House Judiciary Committee Chairman Jim Jordan (R-Ohio) set the tone at the outset of Wednesday's oversight hearing featuring Attorney General Merrick Garland, saying in the first sentence of his opening statement: "The fix is in."
Mr. Jordan was referring to the four-plus years of DOJ investigations of the multi-faceted influence-peddling scandal centered on President Joe Biden, including the failure of his son Hunter to pay taxes on millions of dollars of income received, directly and indirectly, from multiple foreign interests. The latter investigation has been led since 2018 by U.S. Attorney for Delaware, David Weiss, appointed by President Donald Trump with the consent of Sen. Chris Coons and Sen. Tom Carpeer, both Delaware Democrats.
In response, Ranking Member Jerrold Nadler (D-N.Y.), who preceded Jordan as the panel's chairman, launched his opening statement by declaring, "Mr. Chairman, just about every assertion you made in your opening statement has been refuted by witnesses before this committee." Mr. Nadler, however, offered no examples of such refutations.
Mr. Nadler's retort to Mr. Jordan typified how throughout the lengthy hearing, the committee's 19 Democratic members sought to address everything but the specific details of multiple Republican allegations about Mr. Garland's management of DOJ and the Biden scandal.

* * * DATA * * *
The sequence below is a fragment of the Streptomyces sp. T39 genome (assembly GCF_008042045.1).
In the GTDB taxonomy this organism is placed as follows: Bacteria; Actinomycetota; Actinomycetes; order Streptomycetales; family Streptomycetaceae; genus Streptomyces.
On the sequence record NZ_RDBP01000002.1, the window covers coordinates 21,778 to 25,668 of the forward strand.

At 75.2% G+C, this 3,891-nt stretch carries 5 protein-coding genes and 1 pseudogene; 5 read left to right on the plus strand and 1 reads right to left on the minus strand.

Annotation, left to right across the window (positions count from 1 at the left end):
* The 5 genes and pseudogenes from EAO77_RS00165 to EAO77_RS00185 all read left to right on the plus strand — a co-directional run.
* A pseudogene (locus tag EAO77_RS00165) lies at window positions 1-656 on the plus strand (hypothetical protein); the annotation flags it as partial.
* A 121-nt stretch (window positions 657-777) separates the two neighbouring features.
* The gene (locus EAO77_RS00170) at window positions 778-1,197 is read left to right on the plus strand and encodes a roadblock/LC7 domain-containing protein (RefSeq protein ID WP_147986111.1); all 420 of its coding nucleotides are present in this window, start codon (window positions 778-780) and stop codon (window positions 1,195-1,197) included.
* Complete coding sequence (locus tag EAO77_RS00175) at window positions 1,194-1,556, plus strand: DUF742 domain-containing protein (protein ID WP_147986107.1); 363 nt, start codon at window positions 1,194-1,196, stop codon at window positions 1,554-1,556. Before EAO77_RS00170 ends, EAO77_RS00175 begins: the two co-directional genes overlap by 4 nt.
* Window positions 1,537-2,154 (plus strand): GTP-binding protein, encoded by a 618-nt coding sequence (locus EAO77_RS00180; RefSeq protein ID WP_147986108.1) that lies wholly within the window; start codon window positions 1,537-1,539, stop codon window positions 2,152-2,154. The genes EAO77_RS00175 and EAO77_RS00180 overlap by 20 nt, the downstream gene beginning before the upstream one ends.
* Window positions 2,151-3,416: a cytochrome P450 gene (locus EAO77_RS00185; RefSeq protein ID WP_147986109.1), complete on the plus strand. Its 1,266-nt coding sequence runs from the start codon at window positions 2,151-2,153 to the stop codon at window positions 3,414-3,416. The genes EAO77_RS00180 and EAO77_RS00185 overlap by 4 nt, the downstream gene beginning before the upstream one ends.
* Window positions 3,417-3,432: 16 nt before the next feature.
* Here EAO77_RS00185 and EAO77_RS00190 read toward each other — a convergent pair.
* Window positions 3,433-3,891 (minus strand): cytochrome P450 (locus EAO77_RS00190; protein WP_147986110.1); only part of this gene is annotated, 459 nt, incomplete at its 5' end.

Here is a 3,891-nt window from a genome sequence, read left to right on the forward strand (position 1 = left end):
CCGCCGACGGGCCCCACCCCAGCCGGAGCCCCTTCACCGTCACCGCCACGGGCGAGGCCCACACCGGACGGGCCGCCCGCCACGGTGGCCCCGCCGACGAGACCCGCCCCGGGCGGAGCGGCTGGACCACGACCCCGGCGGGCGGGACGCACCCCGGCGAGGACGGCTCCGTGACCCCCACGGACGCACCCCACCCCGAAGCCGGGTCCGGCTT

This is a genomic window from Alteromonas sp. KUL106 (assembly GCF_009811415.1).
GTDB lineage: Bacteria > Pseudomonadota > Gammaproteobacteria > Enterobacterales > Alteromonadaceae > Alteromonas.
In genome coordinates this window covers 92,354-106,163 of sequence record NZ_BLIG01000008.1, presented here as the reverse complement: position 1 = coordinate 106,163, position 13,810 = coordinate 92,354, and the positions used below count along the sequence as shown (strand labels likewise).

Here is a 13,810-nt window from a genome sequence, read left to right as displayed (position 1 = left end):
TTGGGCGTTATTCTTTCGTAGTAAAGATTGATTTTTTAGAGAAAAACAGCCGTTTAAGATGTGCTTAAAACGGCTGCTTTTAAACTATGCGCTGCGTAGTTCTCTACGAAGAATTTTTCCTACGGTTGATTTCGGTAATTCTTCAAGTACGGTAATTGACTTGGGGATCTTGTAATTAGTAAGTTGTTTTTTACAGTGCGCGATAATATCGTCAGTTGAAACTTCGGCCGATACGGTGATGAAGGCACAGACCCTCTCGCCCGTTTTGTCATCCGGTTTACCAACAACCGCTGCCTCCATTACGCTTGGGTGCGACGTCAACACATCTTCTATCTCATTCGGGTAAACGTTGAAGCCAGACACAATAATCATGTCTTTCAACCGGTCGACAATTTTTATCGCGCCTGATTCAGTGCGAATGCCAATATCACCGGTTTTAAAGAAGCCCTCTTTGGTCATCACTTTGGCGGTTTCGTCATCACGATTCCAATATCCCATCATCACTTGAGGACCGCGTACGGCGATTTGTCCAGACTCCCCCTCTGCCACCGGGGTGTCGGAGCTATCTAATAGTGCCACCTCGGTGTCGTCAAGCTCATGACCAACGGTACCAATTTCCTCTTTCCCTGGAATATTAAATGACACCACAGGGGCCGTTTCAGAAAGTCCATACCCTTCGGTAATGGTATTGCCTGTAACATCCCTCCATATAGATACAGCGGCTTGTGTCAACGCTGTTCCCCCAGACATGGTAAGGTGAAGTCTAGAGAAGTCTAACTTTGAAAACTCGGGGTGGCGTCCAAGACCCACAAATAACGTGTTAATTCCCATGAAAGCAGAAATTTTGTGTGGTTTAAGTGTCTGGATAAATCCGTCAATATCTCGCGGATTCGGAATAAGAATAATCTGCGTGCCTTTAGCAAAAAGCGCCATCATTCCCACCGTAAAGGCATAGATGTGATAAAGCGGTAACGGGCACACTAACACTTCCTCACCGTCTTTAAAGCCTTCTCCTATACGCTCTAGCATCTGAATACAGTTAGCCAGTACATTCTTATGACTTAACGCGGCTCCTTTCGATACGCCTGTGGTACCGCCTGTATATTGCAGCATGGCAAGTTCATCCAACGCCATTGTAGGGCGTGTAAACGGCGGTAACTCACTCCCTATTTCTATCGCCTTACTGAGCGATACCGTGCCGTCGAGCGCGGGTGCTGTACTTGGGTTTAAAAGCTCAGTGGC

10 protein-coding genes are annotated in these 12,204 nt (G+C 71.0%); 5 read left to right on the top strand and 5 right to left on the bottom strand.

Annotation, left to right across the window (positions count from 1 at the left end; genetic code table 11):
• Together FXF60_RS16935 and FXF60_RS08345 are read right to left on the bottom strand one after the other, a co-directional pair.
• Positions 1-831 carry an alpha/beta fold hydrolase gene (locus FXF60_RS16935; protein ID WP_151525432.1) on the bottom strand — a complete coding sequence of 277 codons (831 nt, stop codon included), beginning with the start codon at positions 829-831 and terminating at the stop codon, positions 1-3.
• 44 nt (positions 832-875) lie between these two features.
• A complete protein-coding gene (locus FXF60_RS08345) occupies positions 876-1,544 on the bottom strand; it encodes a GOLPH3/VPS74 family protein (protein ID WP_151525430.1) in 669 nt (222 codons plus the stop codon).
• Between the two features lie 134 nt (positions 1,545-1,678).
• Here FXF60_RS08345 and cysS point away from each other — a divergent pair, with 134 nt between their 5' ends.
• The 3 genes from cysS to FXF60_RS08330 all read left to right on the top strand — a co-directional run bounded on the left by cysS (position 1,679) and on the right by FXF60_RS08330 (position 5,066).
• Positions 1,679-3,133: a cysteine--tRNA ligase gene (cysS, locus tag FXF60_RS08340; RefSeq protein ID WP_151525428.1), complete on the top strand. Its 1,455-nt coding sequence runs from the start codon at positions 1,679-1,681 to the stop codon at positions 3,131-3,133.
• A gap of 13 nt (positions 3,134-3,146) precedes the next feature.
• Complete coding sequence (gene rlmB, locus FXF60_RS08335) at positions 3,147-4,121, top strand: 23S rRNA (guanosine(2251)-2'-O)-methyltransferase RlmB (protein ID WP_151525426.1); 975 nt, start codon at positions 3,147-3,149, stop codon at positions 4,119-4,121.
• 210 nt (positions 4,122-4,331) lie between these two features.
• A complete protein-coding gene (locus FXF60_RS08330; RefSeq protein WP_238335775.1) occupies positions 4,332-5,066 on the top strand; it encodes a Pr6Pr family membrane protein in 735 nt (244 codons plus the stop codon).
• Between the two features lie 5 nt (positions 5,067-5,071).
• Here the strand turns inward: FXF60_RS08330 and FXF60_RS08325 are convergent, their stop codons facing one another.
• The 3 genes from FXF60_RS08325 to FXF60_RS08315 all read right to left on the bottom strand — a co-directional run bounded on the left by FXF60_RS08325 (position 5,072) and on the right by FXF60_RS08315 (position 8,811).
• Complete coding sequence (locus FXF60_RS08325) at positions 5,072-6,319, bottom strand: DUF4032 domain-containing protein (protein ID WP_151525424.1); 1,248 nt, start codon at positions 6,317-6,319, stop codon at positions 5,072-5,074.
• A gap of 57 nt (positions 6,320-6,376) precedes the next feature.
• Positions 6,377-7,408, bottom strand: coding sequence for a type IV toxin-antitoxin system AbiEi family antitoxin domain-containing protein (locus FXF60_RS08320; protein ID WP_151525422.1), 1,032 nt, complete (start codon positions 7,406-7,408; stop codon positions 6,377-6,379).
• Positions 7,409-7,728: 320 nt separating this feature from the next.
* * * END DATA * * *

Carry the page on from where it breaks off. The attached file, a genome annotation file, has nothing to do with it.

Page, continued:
By contrast, whenever a committee Republican aimed a direct question at the Attorney General, such as how he reached his decision earlier this year to appoint Mr. Weiss as special counsel in the Biden probe, Mr. Garland either declined to comment in any detail on the ongoing investigation, professed not to know, or attempted to pursue time-killing disquisitions on subordinate or only vaguely related issues.
For example, when Rep. Dan Bishop (R-N.C.) asked Mr. Garland about the extent of Mr. Weiss's authority to bring whatever charges he felt justified in any federal court in the country, the Attorney General said, "I announced at the beginning that he would be able to bring whatever cases he wants and I have followed through on that promise."